Organizing Committee


Poster Presentations


Poster Presentations


Molecular characterization of the Asian soybean rust disease in resistant and susceptible soybean lines

Presenter: M. Van de Mortel

All authors and affiliations: M. VAN DE MORTEL (1), J. C. Recknor (2), D. S. Nettleton (2), C. V. Godoy (3), R. V. Abdelnoor (3), . M. R. Almeida (3), T. J. Baum (1), and S. A. Whitham (1). (1) Department of Plant Pathology and (2) Department of Statistics, Iowa State University, Ames, IA 50011; and (3) Embrapa Soybean, Cx P 231, Londrina, 86001-970, PR, Brazil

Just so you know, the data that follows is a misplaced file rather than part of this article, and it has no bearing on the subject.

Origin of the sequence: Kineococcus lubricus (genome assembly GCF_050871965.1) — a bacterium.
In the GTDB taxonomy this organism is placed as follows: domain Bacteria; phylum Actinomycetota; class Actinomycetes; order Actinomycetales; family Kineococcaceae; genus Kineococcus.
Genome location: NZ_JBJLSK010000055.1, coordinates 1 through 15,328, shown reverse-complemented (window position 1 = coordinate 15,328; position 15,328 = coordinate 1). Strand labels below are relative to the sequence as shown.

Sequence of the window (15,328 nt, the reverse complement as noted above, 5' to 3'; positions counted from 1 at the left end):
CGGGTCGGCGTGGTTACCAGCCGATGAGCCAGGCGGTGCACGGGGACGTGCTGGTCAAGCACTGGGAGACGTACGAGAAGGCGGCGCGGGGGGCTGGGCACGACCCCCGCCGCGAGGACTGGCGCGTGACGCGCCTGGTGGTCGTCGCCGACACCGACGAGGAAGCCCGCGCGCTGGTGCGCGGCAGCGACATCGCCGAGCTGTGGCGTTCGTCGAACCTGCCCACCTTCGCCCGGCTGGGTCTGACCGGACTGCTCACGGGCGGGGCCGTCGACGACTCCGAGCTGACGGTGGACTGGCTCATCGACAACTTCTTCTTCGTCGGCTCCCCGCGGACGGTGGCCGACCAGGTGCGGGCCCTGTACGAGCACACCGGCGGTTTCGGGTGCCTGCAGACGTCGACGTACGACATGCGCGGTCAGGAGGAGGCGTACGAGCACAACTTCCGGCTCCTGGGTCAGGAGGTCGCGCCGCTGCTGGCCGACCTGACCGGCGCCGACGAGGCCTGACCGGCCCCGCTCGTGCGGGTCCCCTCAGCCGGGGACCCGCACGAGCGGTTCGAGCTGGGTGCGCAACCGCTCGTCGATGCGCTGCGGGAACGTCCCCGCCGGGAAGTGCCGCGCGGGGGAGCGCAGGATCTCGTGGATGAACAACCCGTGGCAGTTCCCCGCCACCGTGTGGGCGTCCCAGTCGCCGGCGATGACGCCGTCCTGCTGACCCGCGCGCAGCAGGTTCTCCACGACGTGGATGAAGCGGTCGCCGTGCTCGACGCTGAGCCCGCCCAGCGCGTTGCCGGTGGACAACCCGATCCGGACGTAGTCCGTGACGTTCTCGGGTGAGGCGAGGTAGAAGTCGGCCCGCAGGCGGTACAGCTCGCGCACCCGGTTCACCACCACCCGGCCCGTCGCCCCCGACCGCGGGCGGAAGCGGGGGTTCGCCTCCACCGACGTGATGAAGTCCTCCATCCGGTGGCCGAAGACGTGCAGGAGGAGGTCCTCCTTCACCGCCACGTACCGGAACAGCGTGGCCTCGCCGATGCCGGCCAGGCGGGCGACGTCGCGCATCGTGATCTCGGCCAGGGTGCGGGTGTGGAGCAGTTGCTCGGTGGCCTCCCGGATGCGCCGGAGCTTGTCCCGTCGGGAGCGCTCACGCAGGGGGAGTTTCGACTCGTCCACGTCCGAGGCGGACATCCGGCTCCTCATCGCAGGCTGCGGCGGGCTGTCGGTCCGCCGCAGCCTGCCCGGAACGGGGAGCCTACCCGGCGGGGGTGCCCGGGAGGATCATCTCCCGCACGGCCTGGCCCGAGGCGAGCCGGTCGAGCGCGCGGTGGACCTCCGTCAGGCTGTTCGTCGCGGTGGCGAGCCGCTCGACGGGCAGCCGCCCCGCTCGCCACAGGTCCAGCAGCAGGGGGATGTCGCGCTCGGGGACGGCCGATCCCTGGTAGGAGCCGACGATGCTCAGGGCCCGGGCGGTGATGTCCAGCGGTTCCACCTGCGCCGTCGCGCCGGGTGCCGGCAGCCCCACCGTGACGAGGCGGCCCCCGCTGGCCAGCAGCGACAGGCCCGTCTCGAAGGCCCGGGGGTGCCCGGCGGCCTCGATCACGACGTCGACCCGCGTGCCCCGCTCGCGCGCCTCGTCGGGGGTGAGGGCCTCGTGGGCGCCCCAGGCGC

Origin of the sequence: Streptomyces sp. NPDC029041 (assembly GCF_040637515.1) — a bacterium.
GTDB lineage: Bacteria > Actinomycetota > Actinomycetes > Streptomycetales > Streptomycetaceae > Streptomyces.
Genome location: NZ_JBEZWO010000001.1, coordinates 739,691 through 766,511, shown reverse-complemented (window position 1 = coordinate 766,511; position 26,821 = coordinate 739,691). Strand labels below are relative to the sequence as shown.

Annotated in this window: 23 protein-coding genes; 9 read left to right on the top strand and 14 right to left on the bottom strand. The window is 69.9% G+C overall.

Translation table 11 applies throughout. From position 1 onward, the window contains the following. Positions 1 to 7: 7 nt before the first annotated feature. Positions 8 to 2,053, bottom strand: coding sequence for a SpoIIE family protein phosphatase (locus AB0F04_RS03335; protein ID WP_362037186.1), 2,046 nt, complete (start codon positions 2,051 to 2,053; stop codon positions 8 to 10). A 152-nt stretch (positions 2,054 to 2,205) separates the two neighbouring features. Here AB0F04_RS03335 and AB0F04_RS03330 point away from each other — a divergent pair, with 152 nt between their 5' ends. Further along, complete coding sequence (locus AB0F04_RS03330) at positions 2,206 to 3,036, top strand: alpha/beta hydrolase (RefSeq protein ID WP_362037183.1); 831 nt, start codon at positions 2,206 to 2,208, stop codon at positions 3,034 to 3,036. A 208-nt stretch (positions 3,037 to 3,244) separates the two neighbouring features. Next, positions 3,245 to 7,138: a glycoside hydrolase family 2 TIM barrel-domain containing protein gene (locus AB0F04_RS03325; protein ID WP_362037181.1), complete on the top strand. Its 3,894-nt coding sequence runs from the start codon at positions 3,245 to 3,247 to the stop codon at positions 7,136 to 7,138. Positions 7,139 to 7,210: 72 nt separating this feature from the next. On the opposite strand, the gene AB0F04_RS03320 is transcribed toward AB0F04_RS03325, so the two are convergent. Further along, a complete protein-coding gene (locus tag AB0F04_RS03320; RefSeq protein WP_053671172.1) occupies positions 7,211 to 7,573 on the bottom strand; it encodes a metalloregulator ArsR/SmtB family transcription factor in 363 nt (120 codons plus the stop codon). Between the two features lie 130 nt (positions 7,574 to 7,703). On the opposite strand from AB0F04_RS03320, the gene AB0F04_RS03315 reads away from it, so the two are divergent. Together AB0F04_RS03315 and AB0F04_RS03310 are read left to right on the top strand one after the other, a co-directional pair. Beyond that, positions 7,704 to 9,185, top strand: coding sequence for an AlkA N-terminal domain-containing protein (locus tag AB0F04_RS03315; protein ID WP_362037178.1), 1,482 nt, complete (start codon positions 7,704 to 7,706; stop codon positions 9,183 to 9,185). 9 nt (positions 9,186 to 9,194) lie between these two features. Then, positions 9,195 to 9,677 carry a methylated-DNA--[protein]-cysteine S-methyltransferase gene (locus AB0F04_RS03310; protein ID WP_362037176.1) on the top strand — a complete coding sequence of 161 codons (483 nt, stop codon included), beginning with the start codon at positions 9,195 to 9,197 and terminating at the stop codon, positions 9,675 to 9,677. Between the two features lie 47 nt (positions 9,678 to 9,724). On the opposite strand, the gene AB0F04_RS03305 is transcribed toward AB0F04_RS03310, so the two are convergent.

Our goal is to acquire critical molecular data on the Asian soybean rust (ASR) infection process in susceptible and resistant soybean cultivars. To define specific molecular events in the soybean plant that are associated with ASR resistance and susceptibility, we detected gene expression over a 7-day time course in both ASR- and mock-infected leaves from susceptible and resistant (Rpp2) cultivars by using Affymetrix Soybean GeneChip microarrays. Statistical analysis showed that 1,516 and 894 genes in the susceptible and resistant cultivars, respectively, significantly changed expression. Most genes were differentially expressed within the first 3 days after infection (dai), followed by a 2-day time period in which very few genes were differentially expressed. After 4 dai, host gene expression diverged again between mock- and ASR-infected leaves. Arabidopsis homologs were identified for 1,302 and 773 differentially regulated genes in the susceptible and resistant cultivars, respectively, which allowed us to perform functional classification. These analyses revealed that genes with functions in metabolism and disease/defense were statistically overrepresented in both the susceptible and resistant cultivars gene lists. ASR-regulated genes involved in signal transduction and energy generation were overrepresented in the susceptible cultivar, while genes with functions in transport and transcription were overrepresented in the resistant cultivar. ASR-regulated genes involved in post-transcriptional regulation or with no known function were underrepresented in both cultivars, and genes involved in cell structure, growth and development, and protein synthesis appeared to be underrepresented in the resistant cultivar.

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